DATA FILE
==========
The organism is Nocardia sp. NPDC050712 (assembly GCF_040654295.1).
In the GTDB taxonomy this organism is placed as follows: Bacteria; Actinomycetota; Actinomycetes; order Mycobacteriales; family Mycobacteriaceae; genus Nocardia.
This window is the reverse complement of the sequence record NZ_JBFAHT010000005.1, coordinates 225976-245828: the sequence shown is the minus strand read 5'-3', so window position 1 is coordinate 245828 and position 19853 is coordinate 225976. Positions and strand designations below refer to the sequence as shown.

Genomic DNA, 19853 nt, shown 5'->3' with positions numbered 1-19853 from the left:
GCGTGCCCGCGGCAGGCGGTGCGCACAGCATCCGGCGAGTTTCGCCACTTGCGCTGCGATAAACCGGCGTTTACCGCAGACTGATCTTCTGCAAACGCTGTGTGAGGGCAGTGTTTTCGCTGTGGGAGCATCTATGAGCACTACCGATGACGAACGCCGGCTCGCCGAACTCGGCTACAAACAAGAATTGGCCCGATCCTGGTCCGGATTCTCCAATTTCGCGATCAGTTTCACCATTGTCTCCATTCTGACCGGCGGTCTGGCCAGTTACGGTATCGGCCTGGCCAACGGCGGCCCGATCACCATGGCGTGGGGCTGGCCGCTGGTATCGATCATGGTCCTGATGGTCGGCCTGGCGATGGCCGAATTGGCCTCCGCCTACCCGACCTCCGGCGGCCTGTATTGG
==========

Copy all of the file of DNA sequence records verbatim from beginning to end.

The organism is Nocardia sp. NPDC050712 (assembly GCF_040654295.1).
In the GTDB taxonomy this organism is placed as follows: Bacteria; Actinomycetota; Actinomycetes; order Mycobacteriales; family Mycobacteriaceae; genus Nocardia.
This window is the reverse complement of the sequence record NZ_JBFAHT010000005.1, coordinates 225976-245828: the sequence shown is the minus strand read 5'-3', so window position 1 is coordinate 245828 and position 19853 is coordinate 225976. Positions and strand designations below refer to the sequence as shown.

Genomic DNA, 19853 nt, shown 5'->3' with positions numbered 1-19853 from the left:
GCGTGCCCGCGGCAGGCGGTGCGCACAGCATCCGGCGAGTTTCGCCACTTGCGCTGCGATAAACCGGCGTTTACCGCAGACTGATCTTCTGCAAACGCTGTGTGAGGGCAGTGTTTTCGCTGTGGGAGCATCTATGAGCACTACCGATGACGAACGCCGGCTCGCCGAACTCGGCTACAAACAAGAATTGGCCCGATCCTGGTCCGGATTCTCCAATTTCGCGATCAGTTTCACCATTGTCTCCATTCTGACCGGCGGTCTGGCCAGTTACGGTATCGGCCTGGCCAACGGCGGCCCGATCACCATGGCGTGGGGCTGGCCGCTGGTATCGATCATGGTCCTGATGGTCGGCCTGGCGATGGCCGAATTGGCCTCCGCCTACCCGACCTCCGGCGGCCTGTATTGG